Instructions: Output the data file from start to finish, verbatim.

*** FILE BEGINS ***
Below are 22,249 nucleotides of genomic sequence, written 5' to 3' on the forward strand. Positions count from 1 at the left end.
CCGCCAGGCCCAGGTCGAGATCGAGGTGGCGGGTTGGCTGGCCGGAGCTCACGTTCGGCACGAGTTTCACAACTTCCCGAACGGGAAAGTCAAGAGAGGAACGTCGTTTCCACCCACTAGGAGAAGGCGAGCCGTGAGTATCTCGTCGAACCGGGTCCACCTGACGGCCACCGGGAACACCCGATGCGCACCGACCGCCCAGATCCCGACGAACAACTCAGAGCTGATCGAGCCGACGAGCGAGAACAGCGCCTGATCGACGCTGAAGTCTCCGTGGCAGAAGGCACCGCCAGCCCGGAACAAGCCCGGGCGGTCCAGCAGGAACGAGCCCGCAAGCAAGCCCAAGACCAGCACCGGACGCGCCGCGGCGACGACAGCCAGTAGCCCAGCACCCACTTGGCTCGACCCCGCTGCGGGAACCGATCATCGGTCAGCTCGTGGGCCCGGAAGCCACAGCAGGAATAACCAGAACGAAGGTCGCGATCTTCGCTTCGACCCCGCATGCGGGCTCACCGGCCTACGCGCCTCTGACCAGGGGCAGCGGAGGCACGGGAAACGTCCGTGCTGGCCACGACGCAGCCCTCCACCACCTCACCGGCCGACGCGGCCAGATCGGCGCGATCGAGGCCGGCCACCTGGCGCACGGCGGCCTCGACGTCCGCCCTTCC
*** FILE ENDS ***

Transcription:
Below are 22,249 nucleotides of genomic sequence, written 5' to 3' on the forward strand. Positions count from 1 at the left end.
CCGCCAGGCCCAGGTCGAGATCGAGGTGGCGGGTTGGCTGGCCGGAGCTCACGTTCGGCACGAGTTTCACAACTTCCCGAACGGGAAAGTCAAGAGAGGAACGTCGTTTCCACCCACTAGGAGAAGGCGAGCCGTGAGTATCTCGTCGAACCGGGTCCACCTGACGGCCACCGGGAACACCCGATGCGCACCGACCGCCCAGATCCCGACGAACAACTCAGAGCTGATCGAGCCGACGAGCGAGAACAGCGCCTGATCGACGCTGAAGTCTCCGTGGCAGAAGGCACCGCCAGCCCGGAACAAGCCCGGGCGGTCCAGCAGGAACGAGCCCGCAAGCAAGCCCAAGACCAGCACCGGACGCGCCGCGGCGACGACAGCCAGTAGCCCAGCACCCACTTGGCTCGACCCCGCTGCGGGAACCGATCATCGGTCAGCTCGTGGGCCCGGAAGCCACAGCAGGAATAACCAGAACGAAGGTCGCGATCTTCGCTTCGACCCCGCATGCGGGCTCACCGGCCTACGCGCCTCTGACCAGGGGCAGCGGAGGCACGGGAAACGTCCGTGCTGGCCACGACGCAGCCCTCCACCACCTCACCGGCCGACGCGGCCAGATCGGCGCGATCGAGGCCGGCCACCTGGCGCACGGCGGCCTCGACGTCCGCCCTTCC